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Wednesday, Dec. 24, 2014

The 44th Wizard of Us -- Part III

Posted Monday, August 29, 2011, at 9:03 AM

Alas, it is a tale told, with certain variation, these forty-three instances beforetime.

As his third year began the 44th Wizard had done his best, as had most of those before him. For the greater part he'd done, or tried to do, what he'd said he would do before he found out (as all Wizards do) how bad the problems really were and how helpless Wizards are in their face.

He had learned a lot, causing changes in thinking on some real problems; and overall he had not lied to the people. It was just that there had been no magic wand after all, and things outside any human or magic control had moved the nation and world in directions uncontrollable and unforeseeable.

Because Wizards are oft blamed for all this, "Long live the Wizard" was not heard often in the land.

Of course everyone knew the problems the 44th Wizard had been handed two years prior accumulated over many decades. And, the time had long passed when they might be resolved by those holding lesser positions. None of this mattered to the populace, who had truly expected this latest Wizard to be the one to vanquish all in 100 days.

A minor rebellion occurred in the land, as it most often does two years into any Wizard's province. As with all such discontentment, those who shouted loudest and longest held sway and the Wizard lost strength in the Circle of Demagogues.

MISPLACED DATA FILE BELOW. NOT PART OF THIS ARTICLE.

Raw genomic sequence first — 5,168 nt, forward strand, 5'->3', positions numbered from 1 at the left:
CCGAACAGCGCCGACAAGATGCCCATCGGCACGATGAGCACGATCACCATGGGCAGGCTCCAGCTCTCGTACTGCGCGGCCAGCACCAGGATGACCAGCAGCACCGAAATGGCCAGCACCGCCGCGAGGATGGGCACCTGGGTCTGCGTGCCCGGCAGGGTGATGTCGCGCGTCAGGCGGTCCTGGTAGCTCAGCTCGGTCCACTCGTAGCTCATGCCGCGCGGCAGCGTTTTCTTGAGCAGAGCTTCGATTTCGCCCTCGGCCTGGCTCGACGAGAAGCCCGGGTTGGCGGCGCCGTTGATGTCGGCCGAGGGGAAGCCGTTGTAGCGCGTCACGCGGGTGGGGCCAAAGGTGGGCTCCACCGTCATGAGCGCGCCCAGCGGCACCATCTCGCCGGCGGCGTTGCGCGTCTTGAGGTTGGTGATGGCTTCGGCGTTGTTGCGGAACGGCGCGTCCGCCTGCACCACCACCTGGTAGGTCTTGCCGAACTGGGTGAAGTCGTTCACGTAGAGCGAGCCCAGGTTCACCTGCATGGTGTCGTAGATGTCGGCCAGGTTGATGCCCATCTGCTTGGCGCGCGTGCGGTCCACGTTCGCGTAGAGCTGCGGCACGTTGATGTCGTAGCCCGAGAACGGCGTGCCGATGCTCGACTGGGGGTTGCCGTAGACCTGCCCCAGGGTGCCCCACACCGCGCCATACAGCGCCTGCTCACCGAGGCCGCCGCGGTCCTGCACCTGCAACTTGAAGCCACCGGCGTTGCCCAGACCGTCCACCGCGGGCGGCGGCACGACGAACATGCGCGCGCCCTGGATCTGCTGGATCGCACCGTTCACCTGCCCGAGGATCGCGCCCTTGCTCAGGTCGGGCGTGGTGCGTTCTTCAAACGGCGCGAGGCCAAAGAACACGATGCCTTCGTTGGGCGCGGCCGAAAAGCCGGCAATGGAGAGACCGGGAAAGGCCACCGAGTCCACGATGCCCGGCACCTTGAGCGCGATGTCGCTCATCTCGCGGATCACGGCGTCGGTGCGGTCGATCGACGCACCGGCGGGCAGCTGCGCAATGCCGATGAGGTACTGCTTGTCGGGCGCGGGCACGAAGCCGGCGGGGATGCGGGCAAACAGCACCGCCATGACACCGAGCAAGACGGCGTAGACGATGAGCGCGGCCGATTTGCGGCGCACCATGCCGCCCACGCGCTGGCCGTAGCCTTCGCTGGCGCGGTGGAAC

The spiritual enemies of the land did all possible to make the Wizard look bad, nipping and biting here and there as opportunity offered. According to the "Theorem of Flabbergasting" first postulated by Rachel queen of the nightline: If two directions possible, whichever direction the Wizard suggested must be condemned by his antagonist (even if first imaginated by said antagonist).

Added to this, The Warlords of Lucre reaped where they had not sowed, and visited any loss on the most defenseless of the land.

None of this did the Wizard create or control or could change; all was laid at his feet.

The time would soon come when defense must be made of his leadership of the realm. Contenders arose to sway the people to one extreme or another.

Some of those who would be Wizard boasted experience of Court Jester. These, after the useless expenditure of much coin of the realm, would in time quit the pursuit.

Other contenders, considered more carefully, could point to Wizard-like deeds done in a providence of the land or having raised loyal opposition in the Circle of Demagogues.

None who would be Wizard yet knew there was no magic wand, that the Cloak of Authority yielded no absolutes. Only they who had actually held the title "Mr. Wizard" knew what was in store for those who bore the burden of the royal round room.

And thus, as it behooves Wizards so to do, the 44th added to his immeasurable and impossible duties the seeking of enough support in enough of the providences to continue the work so earnestly and honestly begun -- and which he by now knew could be completed by neither man nor Wizard.

It goes beyond the limitations of the telling of tales, but it almost possible to conceive the 44th Wizard, secretly and quietly in the deepest part of a Wizard brain thought thus: "Yes, this is the greatest job in the world; but why would anyone want it?"

There is more to a Wizard's tale, but for another day.



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David L. Lewis
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